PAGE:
The Bitwise operators supported by C language are listed in the following table. Assume variable A holds 60 and variable B holds 13, then −

Show Examples

Operator Description Example
& Binary AND Operator copies a bit to the result if it exists in both operands. (A & B) will give 12, which is 0000 1100
| Binary OR Operator copies a bit if it exists in either operand. (A | B) will give 61, which is 0011 1101
^ Binary XOR Operator copies the bit if it is set in one operand but not both. (A ^ B) will give 49, which is 0011 0001
<< Binary Left Shift Operator. The left operands value is moved left by the number of bits specified by the right operand. A << 2 will give 240 which is 1111 0000
>> Binary Right Shift Operator. The left operands value is moved right by the number of bits specified by the right operand. A >> 2 will give 15 which is 0000 1111

Assignment Operators

The following table lists all the assignment operators supported by Go language −

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Operator Description Example
= Simple assignment operator, Assigns values from right side operands to left side operand C = A + B will assign value of A + B into C
+= Add AND assignment operator, It adds right operand to the left operand and assign the result to left operand C += A is equivalent to C = C + A
-= Subtract AND assignment operator, It subtracts right operand from the left operand and assign the result to left operand C -= A is equivalent to C = C - A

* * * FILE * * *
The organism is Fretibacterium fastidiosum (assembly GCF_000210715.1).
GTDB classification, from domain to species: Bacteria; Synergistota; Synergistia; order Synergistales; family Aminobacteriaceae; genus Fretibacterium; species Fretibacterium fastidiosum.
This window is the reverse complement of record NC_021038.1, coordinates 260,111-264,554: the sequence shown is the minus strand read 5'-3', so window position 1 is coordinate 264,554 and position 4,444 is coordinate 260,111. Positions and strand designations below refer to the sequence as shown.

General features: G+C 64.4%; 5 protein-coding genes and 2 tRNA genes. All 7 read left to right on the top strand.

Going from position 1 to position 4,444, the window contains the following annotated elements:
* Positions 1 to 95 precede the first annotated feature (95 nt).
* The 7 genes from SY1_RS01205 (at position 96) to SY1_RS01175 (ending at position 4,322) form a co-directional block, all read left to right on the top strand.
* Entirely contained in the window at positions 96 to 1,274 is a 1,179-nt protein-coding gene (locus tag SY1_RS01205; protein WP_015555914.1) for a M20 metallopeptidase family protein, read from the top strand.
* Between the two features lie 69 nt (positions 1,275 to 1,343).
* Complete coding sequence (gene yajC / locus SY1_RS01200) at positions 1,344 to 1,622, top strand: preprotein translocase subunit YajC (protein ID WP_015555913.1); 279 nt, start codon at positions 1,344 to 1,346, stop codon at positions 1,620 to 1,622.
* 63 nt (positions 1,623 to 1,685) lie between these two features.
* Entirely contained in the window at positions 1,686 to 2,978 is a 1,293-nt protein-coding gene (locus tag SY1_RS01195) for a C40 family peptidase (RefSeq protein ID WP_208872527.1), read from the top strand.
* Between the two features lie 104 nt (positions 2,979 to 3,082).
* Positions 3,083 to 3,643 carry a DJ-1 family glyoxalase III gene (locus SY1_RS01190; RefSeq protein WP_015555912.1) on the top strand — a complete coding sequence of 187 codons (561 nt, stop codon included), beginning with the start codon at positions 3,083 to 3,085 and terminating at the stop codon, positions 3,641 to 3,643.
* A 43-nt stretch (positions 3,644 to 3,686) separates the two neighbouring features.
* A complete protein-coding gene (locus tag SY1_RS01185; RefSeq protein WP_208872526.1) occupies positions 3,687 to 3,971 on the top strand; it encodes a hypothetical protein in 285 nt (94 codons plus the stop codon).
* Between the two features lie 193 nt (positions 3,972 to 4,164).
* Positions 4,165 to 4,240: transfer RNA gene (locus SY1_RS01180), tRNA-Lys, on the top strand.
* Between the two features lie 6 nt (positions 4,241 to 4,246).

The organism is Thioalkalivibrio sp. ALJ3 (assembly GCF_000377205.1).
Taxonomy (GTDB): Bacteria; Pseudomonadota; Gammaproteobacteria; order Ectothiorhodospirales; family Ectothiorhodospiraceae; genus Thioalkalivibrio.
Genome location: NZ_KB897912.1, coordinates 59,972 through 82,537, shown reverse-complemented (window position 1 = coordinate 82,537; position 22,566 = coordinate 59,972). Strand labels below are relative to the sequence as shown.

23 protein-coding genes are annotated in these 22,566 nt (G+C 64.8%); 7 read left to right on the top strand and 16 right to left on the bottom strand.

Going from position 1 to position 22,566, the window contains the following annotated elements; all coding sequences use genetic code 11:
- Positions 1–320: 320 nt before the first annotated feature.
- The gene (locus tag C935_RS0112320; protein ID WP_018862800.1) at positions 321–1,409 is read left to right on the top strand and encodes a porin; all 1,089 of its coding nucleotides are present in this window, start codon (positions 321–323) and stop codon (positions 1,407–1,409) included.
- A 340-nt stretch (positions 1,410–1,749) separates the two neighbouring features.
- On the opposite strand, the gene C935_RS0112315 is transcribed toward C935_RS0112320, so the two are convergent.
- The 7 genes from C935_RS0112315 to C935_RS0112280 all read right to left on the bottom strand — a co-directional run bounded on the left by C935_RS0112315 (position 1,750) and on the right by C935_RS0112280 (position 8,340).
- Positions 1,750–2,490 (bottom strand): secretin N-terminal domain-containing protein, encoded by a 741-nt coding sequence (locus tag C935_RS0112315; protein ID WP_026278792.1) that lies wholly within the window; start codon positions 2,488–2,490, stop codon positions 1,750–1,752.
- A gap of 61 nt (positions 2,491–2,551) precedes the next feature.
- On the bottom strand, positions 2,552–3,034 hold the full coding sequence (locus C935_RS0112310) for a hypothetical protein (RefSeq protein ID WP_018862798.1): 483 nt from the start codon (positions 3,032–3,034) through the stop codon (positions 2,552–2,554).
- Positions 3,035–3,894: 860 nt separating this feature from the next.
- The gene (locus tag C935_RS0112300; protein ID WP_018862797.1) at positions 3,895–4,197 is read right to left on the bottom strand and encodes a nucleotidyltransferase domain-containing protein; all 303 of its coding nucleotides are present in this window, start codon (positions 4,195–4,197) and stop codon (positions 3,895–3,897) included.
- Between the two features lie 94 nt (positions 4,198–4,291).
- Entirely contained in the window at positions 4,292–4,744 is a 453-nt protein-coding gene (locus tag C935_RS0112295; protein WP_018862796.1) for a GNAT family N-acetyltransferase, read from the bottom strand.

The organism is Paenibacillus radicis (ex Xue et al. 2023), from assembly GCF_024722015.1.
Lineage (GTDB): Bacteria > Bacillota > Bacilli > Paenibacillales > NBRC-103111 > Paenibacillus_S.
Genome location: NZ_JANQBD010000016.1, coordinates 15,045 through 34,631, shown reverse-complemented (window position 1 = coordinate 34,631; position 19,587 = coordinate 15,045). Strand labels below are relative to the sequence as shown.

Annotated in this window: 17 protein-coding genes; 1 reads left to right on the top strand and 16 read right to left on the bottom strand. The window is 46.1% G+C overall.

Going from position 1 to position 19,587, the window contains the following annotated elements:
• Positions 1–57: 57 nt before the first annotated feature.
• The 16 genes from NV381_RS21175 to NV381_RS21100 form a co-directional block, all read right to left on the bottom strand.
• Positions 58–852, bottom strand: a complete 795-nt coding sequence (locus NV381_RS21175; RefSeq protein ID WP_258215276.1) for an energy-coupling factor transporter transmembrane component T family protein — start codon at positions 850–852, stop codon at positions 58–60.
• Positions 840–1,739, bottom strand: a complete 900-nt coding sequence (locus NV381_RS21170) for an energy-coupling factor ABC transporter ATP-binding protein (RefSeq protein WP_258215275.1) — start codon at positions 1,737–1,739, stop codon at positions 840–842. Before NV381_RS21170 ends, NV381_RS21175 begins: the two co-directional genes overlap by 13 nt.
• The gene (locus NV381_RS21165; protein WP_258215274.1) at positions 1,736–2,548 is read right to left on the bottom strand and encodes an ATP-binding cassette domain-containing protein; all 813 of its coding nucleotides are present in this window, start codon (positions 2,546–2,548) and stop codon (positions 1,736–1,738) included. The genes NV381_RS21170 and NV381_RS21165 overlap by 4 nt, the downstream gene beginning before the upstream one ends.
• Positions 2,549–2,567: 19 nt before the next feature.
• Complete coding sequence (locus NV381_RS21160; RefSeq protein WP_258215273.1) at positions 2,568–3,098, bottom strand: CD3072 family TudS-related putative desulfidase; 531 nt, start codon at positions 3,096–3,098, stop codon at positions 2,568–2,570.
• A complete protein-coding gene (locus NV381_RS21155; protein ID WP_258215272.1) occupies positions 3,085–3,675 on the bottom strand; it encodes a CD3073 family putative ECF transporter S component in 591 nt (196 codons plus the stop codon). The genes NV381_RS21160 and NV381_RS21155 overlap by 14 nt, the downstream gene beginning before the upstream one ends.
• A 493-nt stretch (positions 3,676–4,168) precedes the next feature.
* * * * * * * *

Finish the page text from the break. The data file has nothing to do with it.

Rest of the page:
*= Multiply AND assignment operator, It multiplies right operand with the left operand and assign the result to left operand C *= A is equivalent to C = C * A
/= Divide AND assignment operator, It divides left operand with the right operand and assign the result to left operand C /= A is equivalent to C = C / A
%= Modulus AND assignment operator, It takes modulus using two operands and assign the result to left operand C %= A is equivalent to C = C % A
<<= Left shift AND assignment operator C <<= 2 is same as C = C << 2
>>= Right shift AND assignment operator C >>= 2 is same as C = C >> 2
&= Bitwise AND assignment operator C &= 2 is same as C = C & 2
^= bitwise exclusive OR and assignment operator C ^= 2 is same as C = C ^ 2
|= bitwise inclusive OR and assignment operator C |= 2 is same as C = C | 2

Miscellaneous Operators

There are a few other important operators supported by Go Language including sizeof and ?:.

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Operator Description Example
& Returns the address of a variable. &a; provides actual address of the variable.
* Pointer to a variable. *a; provides pointer to a variable.

Operators Precedence in Go

Operator precedence determines the grouping of terms in an expression. This affects how an expression is evaluated. Certain operators have higher precedence than others; for example, the multiplication operator has higher precedence than the addition operator.

For example x = 7 + 3 * 2; here, x is assigned 13, not 20 because operator * has higher precedence than +, so it first gets multiplied with 3*2 and then adds into 7.

Here, operators with the highest precedence appear at the top of the table, those with the lowest appear at the bottom. Within an expression, higher precedence operators will be evaluated first.

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Category Operator Associativity
Postfix () [] -> . ++ - - Left to right
Unary + - ! ~ ++ - - (type)* & sizeof Right to left
Multiplicative * / % Left to right
Additive + - Left to right
Shift << >> Left to right
Relational < <= > >= Left to right
Equality == != Left to right
Bitwise AND & Left to right
Bitwise XOR ^ Left to right
Bitwise OR | Left to right
Logical AND && Left to right
Logical OR || Left to right
Conditional ?: Right to left
Assignment = += -= *= /= %=>>= <<= &= ^= |= Right to left
Comma , Left to right